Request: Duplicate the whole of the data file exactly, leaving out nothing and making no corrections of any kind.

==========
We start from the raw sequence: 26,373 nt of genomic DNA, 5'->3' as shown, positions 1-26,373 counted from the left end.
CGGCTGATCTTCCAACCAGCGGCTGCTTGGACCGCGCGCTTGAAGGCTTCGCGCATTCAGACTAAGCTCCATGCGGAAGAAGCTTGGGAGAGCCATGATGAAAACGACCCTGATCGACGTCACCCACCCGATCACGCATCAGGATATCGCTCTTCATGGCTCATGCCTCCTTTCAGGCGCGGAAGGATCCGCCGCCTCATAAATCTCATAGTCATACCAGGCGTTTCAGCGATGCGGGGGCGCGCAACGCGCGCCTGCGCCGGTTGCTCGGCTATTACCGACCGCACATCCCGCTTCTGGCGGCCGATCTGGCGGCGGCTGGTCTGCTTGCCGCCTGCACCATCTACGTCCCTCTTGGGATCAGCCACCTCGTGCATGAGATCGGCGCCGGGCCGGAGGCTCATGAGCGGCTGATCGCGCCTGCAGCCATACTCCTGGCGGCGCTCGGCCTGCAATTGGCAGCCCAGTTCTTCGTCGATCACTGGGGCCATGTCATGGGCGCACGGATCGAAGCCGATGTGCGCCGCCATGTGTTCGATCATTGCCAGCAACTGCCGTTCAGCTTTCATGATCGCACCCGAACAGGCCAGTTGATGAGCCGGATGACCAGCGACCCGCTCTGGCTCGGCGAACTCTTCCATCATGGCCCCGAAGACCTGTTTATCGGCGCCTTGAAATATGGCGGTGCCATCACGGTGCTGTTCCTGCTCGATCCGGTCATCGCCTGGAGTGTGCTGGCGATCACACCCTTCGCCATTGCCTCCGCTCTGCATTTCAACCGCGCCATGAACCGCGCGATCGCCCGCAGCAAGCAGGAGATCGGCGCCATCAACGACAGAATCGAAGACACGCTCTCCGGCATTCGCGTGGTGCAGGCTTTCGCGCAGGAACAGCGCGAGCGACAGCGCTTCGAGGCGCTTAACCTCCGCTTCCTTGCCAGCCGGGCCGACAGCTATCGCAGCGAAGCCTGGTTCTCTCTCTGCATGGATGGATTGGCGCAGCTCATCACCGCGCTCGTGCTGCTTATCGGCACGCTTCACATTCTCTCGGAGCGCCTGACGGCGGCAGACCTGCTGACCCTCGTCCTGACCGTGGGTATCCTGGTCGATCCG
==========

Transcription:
We start from the raw sequence: 26,373 nt of genomic DNA, 5'->3' as shown, positions 1-26,373 counted from the left end.
CGGCTGATCTTCCAACCAGCGGCTGCTTGGACCGCGCGCTTGAAGGCTTCGCGCATTCAGACTAAGCTCCATGCGGAAGAAGCTTGGGAGAGCCATGATGAAAACGACCCTGATCGACGTCACCCACCCGATCACGCATCAGGATATCGCTCTTCATGGCTCATGCCTCCTTTCAGGCGCGGAAGGATCCGCCGCCTCATAAATCTCATAGTCATACCAGGCGTTTCAGCGATGCGGGGGCGCGCAACGCGCGCCTGCGCCGGTTGCTCGGCTATTACCGACCGCACATCCCGCTTCTGGCGGCCGATCTGGCGGCGGCTGGTCTGCTTGCCGCCTGCACCATCTACGTCCCTCTTGGGATCAGCCACCTCGTGCATGAGATCGGCGCCGGGCCGGAGGCTCATGAGCGGCTGATCGCGCCTGCAGCCATACTCCTGGCGGCGCTCGGCCTGCAATTGGCAGCCCAGTTCTTCGTCGATCACTGGGGCCATGTCATGGGCGCACGGATCGAAGCCGATGTGCGCCGCCATGTGTTCGATCATTGCCAGCAACTGCCGTTCAGCTTTCATGATCGCACCCGAACAGGCCAGTTGATGAGCCGGATGACCAGCGACCCGCTCTGGCTCGGCGAACTCTTCCATCATGGCCCCGAAGACCTGTTTATCGGCGCCTTGAAATATGGCGGTGCCATCACGGTGCTGTTCCTGCTCGATCCGGTCATCGCCTGGAGTGTGCTGGCGATCACACCCTTCGCCATTGCCTCCGCTCTGCATTTCAACCGCGCCATGAACCGCGCGATCGCCCGCAGCAAGCAGGAGATCGGCGCCATCAACGACAGAATCGAAGACACGCTCTCCGGCATTCGCGTGGTGCAGGCTTTCGCGCAGGAACAGCGCGAGCGACAGCGCTTCGAGGCGCTTAACCTCCGCTTCCTTGCCAGCCGGGCCGACAGCTATCGCAGCGAAGCCTGGTTCTCTCTCTGCATGGATGGATTGGCGCAGCTCATCACCGCGCTCGTGCTGCTTATCGGCACGCTTCACATTCTCTCGGAGCGCCTGACGGCGGCAGACCTGCTGACCCTCGTCCTGACCGTGGGTATCCTGGTCGATCCG